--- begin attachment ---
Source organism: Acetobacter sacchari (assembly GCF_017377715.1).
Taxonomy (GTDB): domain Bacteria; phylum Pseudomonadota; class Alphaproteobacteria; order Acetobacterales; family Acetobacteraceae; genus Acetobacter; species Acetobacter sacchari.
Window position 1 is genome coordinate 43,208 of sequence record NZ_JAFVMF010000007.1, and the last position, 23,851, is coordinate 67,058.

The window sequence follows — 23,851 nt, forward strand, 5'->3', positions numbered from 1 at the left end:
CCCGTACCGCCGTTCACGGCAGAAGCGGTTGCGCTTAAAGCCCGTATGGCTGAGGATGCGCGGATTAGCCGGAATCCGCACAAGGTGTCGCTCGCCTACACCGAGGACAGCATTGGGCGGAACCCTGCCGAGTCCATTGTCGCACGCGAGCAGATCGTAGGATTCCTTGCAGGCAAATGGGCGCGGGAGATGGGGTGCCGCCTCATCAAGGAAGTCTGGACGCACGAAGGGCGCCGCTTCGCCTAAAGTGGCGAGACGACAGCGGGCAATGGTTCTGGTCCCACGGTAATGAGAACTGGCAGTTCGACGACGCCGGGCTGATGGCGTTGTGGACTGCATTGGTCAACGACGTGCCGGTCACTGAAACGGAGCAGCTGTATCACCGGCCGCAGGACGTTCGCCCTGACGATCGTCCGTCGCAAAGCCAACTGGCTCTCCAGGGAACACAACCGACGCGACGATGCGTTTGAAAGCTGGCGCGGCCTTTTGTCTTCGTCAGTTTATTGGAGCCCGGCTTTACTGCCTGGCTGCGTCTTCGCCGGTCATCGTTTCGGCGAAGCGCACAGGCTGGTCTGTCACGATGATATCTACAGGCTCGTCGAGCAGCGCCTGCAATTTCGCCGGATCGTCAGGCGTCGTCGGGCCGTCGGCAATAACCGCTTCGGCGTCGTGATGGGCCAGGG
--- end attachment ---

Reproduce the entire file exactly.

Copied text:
Source organism: Acetobacter sacchari (assembly GCF_017377715.1).
Taxonomy (GTDB): domain Bacteria; phylum Pseudomonadota; class Alphaproteobacteria; order Acetobacterales; family Acetobacteraceae; genus Acetobacter; species Acetobacter sacchari.
Window position 1 is genome coordinate 43,208 of sequence record NZ_JAFVMF010000007.1, and the last position, 23,851, is coordinate 67,058.

The window sequence follows — 23,851 nt, forward strand, 5'->3', positions numbered from 1 at the left end:
CCCGTACCGCCGTTCACGGCAGAAGCGGTTGCGCTTAAAGCCCGTATGGCTGAGGATGCGCGGATTAGCCGGAATCCGCACAAGGTGTCGCTCGCCTACACCGAGGACAGCATTGGGCGGAACCCTGCCGAGTCCATTGTCGCACGCGAGCAGATCGTAGGATTCCTTGCAGGCAAATGGGCGCGGGAGATGGGGTGCCGCCTCATCAAGGAAGTCTGGACGCACGAAGGGCGCCGCTTCGCCTAAAGTGGCGAGACGACAGCGGGCAATGGTTCTGGTCCCACGGTAATGAGAACTGGCAGTTCGACGACGCCGGGCTGATGGCGTTGTGGACTGCATTGGTCAACGACGTGCCGGTCACTGAAACGGAGCAGCTGTATCACCGGCCGCAGGACGTTCGCCCTGACGATCGTCCGTCGCAAAGCCAACTGGCTCTCCAGGGAACACAACCGACGCGACGATGCGTTTGAAAGCTGGCGCGGCCTTTTGTCTTCGTCAGTTTATTGGAGCCCGGCTTTACTGCCTGGCTGCGTCTTCGCCGGTCATCGTTTCGGCGAAGCGCACAGGCTGGTCTGTCACGATGATATCTACAGGCTCGTCGAGCAGCGCCTGCAATTTCGCCGGATCGTCAGGCGTCGTCGGGCCGTCGGCAATAACCGCTTCGGCGTCGTGATGGGCCAGGG